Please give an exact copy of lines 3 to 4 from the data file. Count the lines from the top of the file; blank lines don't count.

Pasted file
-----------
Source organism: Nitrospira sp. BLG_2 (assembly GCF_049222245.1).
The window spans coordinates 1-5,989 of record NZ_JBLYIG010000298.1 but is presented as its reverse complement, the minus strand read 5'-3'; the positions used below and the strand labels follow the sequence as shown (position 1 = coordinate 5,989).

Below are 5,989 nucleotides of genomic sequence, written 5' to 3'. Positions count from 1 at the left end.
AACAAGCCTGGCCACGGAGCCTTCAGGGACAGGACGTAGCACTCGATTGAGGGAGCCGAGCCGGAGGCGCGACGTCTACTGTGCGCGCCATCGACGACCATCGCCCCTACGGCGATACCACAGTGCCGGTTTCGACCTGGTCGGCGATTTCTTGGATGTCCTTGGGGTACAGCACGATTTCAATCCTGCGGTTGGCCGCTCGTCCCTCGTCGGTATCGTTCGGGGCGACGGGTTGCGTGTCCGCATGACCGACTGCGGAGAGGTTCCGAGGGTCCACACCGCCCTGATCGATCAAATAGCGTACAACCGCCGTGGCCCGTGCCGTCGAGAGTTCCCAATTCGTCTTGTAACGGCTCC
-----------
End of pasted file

Below are 5,989 nucleotides of genomic sequence, written 5' to 3'. Positions count from 1 at the left end.
AACAAGCCTGGCCACGGAGCCTTCAGGGACAGGACGTAGCACTCGATTGAGGGAGCCGAGCCGGAGGCGCGACGTCTACTGTGCGCGCCATCGACGACCATCGCCCCTACGGCGATACCACAGTGCCGGTTTCGACCTGGTCGGCGATTTCTTGGATGTCCTTGGGGTACAGCACGATTTCAATCCTGCGGTTGGCCGCTCGTCCCTCGTCGGTATCGTTCGGGGCGACGGGTTGCGTGTCCGCATGACCGACTGCGGAGAGGTTCCGAGGGTCCACACCGCCCTGATCGATCAAATAGCGTACAACCGCCGTGGCCCGTGCCGTCGAGAGTTCCCAATTCGTCTTGTAACGGCTCC